Digital Mapping and Indigenous America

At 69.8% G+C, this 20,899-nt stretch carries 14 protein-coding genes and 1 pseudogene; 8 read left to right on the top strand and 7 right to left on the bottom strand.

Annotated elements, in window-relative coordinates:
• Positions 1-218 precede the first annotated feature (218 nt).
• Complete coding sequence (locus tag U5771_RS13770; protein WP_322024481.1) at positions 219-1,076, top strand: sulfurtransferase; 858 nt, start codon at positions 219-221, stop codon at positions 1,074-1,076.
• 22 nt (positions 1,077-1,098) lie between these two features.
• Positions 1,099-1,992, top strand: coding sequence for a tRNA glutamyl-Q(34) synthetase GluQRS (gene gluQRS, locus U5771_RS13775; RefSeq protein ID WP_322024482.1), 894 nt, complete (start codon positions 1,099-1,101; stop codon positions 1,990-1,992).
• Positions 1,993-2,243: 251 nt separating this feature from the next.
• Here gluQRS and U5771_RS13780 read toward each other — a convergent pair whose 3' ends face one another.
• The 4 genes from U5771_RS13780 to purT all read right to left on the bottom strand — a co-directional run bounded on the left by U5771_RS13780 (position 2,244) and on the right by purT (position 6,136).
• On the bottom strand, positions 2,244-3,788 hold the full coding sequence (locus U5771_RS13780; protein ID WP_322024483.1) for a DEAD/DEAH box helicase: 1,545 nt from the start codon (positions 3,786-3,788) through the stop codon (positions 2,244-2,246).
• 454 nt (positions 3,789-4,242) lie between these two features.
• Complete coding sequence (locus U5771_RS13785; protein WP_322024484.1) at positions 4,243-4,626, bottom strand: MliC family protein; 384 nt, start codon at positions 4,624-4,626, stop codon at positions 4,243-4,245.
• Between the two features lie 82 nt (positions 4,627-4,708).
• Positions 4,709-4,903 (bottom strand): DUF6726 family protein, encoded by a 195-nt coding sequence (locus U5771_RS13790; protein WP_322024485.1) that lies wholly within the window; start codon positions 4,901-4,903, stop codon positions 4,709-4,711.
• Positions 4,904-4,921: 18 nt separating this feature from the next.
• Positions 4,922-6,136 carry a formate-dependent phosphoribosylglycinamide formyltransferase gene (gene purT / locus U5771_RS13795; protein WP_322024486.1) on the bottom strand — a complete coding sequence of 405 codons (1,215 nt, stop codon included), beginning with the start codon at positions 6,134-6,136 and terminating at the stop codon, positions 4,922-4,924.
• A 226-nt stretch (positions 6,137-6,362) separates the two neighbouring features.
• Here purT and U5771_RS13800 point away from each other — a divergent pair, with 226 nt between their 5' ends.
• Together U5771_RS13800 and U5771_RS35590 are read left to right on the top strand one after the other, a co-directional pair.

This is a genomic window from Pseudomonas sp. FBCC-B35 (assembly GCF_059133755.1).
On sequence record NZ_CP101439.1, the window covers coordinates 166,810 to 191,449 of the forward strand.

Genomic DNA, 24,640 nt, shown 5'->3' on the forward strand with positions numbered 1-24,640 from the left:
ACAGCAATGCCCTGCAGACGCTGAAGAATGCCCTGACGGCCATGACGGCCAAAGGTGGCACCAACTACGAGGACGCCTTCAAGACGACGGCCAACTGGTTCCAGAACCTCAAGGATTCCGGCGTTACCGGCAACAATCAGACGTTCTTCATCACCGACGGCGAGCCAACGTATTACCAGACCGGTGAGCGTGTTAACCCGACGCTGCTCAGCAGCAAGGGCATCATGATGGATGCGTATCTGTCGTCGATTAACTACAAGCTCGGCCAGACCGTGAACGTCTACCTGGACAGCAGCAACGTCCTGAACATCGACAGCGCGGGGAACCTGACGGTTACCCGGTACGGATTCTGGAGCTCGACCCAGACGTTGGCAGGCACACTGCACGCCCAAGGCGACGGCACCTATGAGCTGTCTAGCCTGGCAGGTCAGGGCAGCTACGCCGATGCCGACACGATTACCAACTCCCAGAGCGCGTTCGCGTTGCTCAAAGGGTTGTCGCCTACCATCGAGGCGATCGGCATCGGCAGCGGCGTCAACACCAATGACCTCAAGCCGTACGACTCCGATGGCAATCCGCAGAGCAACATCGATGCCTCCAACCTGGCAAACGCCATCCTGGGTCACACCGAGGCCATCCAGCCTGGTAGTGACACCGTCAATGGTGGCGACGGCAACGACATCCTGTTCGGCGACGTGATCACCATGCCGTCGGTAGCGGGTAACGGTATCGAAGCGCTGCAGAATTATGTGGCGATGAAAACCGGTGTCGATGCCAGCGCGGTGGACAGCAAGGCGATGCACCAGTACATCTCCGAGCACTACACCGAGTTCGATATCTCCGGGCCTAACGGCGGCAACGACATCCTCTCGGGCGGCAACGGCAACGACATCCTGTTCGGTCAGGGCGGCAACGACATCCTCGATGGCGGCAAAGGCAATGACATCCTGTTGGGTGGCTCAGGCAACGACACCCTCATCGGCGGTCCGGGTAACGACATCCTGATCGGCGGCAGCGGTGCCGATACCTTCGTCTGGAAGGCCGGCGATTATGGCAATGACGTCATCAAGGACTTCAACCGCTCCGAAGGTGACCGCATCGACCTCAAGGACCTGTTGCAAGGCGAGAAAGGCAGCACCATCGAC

Alive with Story: Mapping Indigenous Los Angeles and Carrying Our Ancestors HomeIntroductionLand is Life: Mapping Indigenous LASource MaterialsResources and Pedagogical MaterialsChallengesRemapping Return: Carrying Our Ancestors HomeSource MaterialsConclusionNotesReferencesDigitally Re-presenting the Colonial Archive: Resources for Researching and Teaching the Carlisle Indian Industrial School and the Native American Boarding School MovementThe Primary Sources ThemselvesPrimary Sources and Their ContextsDescendants, Oral Histories, and Citizen ArchivistsTeaching with a Digitized ArchiveConclusionNotesReferencesAccess to Truth, Healing, and Justice: Digitizing the Records of U.S. Indian Boarding SchoolsBrief Overview of Boarding School History and ContextThe Significance of U.S. Indian Boarding SchoolsCanadian TRC Records Versus U.S. Records—Access to Justice and the Right to TruthData Sovereignty, Tribal Consultations, and Prioritizing Indigenous Research and Perspectives over Academic ColonizationTrauma-Informed Research in the Digital HumanitiesNational Indian Boarding School Digital Archive with Aggregated Search and Digital MapConclusion: Acts of JusticeNotesReferencesThe Indigenous Digital Archive: Creating Effective Access to and Collaboration with Government RecordsIntroductionCommunity Origin to Meet Community NeedsRespectful Online AccessTechnological Frameworks to Empower Community ResearchersSupport and MentoringRecursive Design and ResearchTreaties Explorer PartnershipNotesReferencesMyaamiaataweenki Eekincikoonihkiinki Eeyoonki Aapisaataweenki: A Miami Language Digital Tool for Language ReclamationIntroductionThe Myaamiaataweenki SourcesChallenges in Working with the SourcesToward a Technical SolutionSteps in Processing a ManuscriptMIDA Architecture and ImplementationCurrent Use and Future DevelopmentConclusionNotesReferencesA Cartographic History and Analyses of Indian-White Relations in the Great PlainsColonial EraFederal Era to 1900The Modern Era After 1900Contemporary Indigenous Mapping and GISConclusionNotesReferencesMapping with Indigenous Peoples in CanadaIntroductionCybercartography and Cybercartographic AtlasesThe Nunaliit Cybercartographic Atlas FrameworkMapping with Indigenous Peoples—Some ExamplesLegal and Ethical Issues of Mapping With Indigenous PeoplesSome Lessons LearnedConclusionNotesReferencesEarly California Cultural Atlas: Visualizing Uncertainties Within Indigenous HistoryCalifornia Mission RecordsECCA—Project ScopeAn Interdisciplinary and Collaborative ApproachFunding and Building the ECCAMapping Villages and Spatial AmbiguityLayers of Native EthnogeographyLooking ForwardNotesReferencesAccess to Government Information and Inclusive Stewardship of North America's Archaeological HeritageIntroductionPublic Investments in ArchaeologySite Security MeasuresDINAA's Approach to Data and CollaborationCommunity Input and Iterative DesignLearning From ImplementationConclusion: Inclusive Stewardship of North America's Archaeological HeritageNotesBibliographyFinding Balance Between Development and Conservation: The O'ahu GreenprintIntroductionWhy a Greenprint for O'ahu?Mission and ObjectivesMission StatementObjectivesThe Greenprinting ProcessTimeline at-a-GlanceThe O'ahu GreenprintCurrent Conditions ReviewCommunity EngagementSpeakOutsThe Island Leadership TeamInterviewsMapping Conservation ValuesThe Greenprint MapsProtect Agricultural LandsPreserve Cultural and Historic PlacesProtect Coastal RegionsProtect Natural HabitatsIncrease Recreation and Public Access OpportunitiesPreserve and Enhance View PlanesProtect Water Quality and QuantityAction PlanConserveCollaborateRaise AwarenessIncrease FundingConclusionNotesReferencesNative Land: Social Media Education and Community VoicesIntroductionWhat Is Native Land?Defining IndigeneityUse and Misuse of the MapUser FeedbackThank-Yous and Positive FeedbackSuggestionsCritical and Difficult FeedbackBuilding a Non-profitConclusionReferencesMapping Indigenous American Cultures and Living Histories (MIAC-LH): A Gathering PlaceWilliam Commanda, Oral Wampum Storytelling, Digital Technology and Remapping Indigenous Presence Across North AmericaIntroductionDiscussion of Select TerminologyWampumOrality and LanguageMamiwininiCybercartographyCyber Land-Based Knowledge GenerationConclusionNotesReferencesIndigenous Place Names as Visualizations of Indigenous KnowledgeIntroduction: Why Are Place Names Important?Indigenous Naming Strata and MappingMapping MorphemesMapping Semantic ConceptsMapping SoundsConclusionNotesBibliographyAppendixDigital MappingRepatriation, Reconciliation, and Healing Digital ResourcesLanguage ResourcesOrganizations and MuseumsTribal Archives and InstitutionsTribal Institutions and OrganizationsGrants and FellowshipsChildren's Resources